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Do "gritty frets" become smooth frets with time, or remain gritty?


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Read a couple references to "gritty" frets recently.

 

I of course know what they're talking about. I've felt that on some of the guitars in my collection as well.

 

But when I'm bending or imparting vibrato and feel this "grit", I often wonder if the string wear against the frets will smooth them out.

 

Or is the grade of metal just so porous and pitted that it will stay that way as it wears?

 

I'd like to be an optimist on this question. :D

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If the frets are unpolished or rough, or micro-pitted, things will never get better. The increased friction will cause more wear, and the wear will tend to be uneven.

 

OTOH, most players will never ever play enough to produce meaningful fret wear. So if the guitar is playable now, for you, then I wouldn't worry about it at all.

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Is your guitar new? I bought a new Godin LG a couple of weeks ago, and the frets felt a bit draggy when string bending, but when I played it a little this morning, I immediately noticed string bends felt so smooth and easy. I guess its just broken in :D

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Don't expect your new guitar to play like butta right out of the box, unless it's a high-end model. On lower or medium priced guitars, the manufacturers don't polish the frets. However, it's a REALLY easy job.

 

Get some 0000 steel wool from any hardware store. Tear off a small piece, about twice the size of a cotton ball. Remove your strings, and cover the neck pup (to keep any stray steel wool "hairs" from sticking to the magnets). When the strings are off, just polish away. Usually 15-20 strokes on each fret is enough. No need to cover the fretboard, as the 0000 wool is not rough enough to cut into the wood.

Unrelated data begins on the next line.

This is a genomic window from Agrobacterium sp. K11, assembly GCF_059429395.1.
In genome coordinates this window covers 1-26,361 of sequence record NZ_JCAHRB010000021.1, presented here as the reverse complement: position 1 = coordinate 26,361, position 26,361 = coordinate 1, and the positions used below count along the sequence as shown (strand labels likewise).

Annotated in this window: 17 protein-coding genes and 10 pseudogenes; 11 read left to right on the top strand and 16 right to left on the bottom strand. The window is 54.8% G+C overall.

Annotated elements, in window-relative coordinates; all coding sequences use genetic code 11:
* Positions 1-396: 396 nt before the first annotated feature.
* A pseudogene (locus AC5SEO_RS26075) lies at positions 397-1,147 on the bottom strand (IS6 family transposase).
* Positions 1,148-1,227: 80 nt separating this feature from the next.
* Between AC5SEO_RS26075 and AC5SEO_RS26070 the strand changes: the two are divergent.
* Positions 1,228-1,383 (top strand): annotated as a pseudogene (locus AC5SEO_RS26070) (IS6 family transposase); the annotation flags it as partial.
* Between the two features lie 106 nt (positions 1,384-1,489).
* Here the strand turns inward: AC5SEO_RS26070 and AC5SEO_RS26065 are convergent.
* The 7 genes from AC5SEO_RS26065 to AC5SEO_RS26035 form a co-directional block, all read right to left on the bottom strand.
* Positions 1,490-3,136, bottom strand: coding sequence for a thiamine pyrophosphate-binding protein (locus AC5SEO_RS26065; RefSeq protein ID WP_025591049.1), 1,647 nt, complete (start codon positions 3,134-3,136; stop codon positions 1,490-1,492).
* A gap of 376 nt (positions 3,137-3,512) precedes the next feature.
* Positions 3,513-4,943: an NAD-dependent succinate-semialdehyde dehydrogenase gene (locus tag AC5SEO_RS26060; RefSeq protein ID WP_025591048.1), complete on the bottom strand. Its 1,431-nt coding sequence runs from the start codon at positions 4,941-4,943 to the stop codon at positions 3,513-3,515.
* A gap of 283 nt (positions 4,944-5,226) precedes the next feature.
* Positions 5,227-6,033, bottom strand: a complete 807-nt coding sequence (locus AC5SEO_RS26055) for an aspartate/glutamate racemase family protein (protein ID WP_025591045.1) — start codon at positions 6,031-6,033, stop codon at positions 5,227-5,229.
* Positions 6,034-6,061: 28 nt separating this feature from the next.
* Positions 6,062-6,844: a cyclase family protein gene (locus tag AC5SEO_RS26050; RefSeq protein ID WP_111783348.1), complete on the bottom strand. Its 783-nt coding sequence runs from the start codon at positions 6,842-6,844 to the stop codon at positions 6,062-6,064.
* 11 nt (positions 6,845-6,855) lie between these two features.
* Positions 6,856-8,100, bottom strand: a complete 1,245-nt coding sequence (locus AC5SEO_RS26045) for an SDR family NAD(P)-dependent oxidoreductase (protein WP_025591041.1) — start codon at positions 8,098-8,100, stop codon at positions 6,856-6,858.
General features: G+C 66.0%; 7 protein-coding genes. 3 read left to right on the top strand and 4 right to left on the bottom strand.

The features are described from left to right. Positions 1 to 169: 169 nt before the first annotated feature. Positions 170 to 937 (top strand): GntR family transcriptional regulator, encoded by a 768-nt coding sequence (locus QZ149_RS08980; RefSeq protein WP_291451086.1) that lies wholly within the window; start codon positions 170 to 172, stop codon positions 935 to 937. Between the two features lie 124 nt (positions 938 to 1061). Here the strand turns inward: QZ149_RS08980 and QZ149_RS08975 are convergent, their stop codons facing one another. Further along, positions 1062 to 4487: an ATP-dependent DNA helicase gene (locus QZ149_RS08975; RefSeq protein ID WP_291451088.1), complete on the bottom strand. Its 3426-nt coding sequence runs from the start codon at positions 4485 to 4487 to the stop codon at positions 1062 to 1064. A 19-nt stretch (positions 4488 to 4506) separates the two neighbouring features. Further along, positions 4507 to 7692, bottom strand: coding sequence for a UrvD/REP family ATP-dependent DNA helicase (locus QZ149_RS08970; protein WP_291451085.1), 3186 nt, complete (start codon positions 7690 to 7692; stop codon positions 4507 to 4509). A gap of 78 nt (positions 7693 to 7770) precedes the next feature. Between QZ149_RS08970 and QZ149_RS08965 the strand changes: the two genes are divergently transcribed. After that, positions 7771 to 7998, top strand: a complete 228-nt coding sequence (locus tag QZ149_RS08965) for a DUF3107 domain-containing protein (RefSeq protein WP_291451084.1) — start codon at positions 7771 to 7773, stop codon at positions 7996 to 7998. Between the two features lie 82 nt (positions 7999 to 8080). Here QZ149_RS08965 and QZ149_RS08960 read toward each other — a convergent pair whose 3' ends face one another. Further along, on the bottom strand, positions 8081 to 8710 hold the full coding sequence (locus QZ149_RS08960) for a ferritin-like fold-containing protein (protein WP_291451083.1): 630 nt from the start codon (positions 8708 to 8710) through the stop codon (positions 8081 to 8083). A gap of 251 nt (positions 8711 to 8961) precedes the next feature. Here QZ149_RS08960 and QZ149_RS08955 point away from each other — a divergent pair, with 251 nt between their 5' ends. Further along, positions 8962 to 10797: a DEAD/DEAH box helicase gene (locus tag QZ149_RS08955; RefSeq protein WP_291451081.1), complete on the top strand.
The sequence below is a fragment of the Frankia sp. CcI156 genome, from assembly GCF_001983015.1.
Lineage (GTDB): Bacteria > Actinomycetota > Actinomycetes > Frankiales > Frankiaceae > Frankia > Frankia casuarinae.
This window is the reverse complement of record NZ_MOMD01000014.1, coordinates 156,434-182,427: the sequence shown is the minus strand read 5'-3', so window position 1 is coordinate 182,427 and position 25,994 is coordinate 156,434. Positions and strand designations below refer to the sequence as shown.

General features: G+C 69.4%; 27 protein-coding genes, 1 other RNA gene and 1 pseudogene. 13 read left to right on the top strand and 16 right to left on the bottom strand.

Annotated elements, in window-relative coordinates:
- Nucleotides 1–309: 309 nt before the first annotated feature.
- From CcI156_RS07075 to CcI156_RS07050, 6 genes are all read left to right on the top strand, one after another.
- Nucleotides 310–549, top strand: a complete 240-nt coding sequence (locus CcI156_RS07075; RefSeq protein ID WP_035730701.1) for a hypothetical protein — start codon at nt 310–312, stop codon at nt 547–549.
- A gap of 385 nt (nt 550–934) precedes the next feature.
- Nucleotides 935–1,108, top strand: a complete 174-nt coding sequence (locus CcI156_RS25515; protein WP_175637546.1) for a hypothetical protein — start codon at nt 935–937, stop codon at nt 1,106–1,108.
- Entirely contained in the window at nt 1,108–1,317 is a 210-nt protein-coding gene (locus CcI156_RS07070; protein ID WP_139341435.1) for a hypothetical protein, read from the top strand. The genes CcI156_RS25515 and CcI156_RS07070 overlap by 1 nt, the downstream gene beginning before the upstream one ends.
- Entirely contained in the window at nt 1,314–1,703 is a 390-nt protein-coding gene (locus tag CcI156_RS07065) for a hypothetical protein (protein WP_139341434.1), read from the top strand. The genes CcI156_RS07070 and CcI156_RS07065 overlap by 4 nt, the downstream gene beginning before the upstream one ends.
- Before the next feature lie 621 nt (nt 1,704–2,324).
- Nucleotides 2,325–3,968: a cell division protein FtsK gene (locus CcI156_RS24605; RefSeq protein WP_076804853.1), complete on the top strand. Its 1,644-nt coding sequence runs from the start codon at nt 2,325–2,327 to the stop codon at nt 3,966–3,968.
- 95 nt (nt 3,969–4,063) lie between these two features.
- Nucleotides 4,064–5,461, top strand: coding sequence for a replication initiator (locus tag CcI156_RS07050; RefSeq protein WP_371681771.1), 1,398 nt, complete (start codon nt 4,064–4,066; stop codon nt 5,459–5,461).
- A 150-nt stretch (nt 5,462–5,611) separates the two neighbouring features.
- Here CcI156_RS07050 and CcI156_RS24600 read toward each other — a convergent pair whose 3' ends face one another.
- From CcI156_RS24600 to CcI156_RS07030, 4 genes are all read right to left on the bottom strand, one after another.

After polishing, the frets will have a high sheen, and be smooth as glass. You can follow up with a VERY light coat of lemon oil, just wipe the oil off before it soaks in too deeply. And before the lemon oil argument starts, let me say that I've been treating my fretboards with lemon oil for 20 years with NO adverse effects.

 

I do this to all the guitars I work on (I have a little side business doing set-ups and minor repairs for friends), and my customers can't believe how well their guitars play when I'm done.

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Originally posted by ProToneThinline

Don't expect your new guitar to play like butta right out of the box, unless it's a high-end model. On lower or medium priced guitars, the manufacturers don't polish the frets. However, it's a REALLY easy job.


Get some 0000 steel wool from any hardware store. Tear off a small piece, about twice the size of a cotton ball. Remove your strings, and cover the neck pup (to keep any stray steel wool "hairs" from sticking to the magnets). When the strings are off, just polish away. Usually 15-20 strokes on each fret is enough. No need to cover the fretboard, as the 0000 wool is not rough enough to cut into the wood.


After polishing, the frets will have a high sheen, and be smooth as glass. You can follow up with a VERY light coat of lemon oil, just wipe the oil off before it soaks in too deeply. And before the lemon oil argument starts, let me say that I've been treating my fretboards with lemon oil for 20 years with NO adverse effects.


I do this to all the guitars I work on (I have a little side business doing set-ups and minor repairs for friends), and my customers can't believe how well their guitars play when I'm done.

 

 

cool..keep up the good work !!!!!!!!!!!!!!!!

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i second the idea. here is another take on it.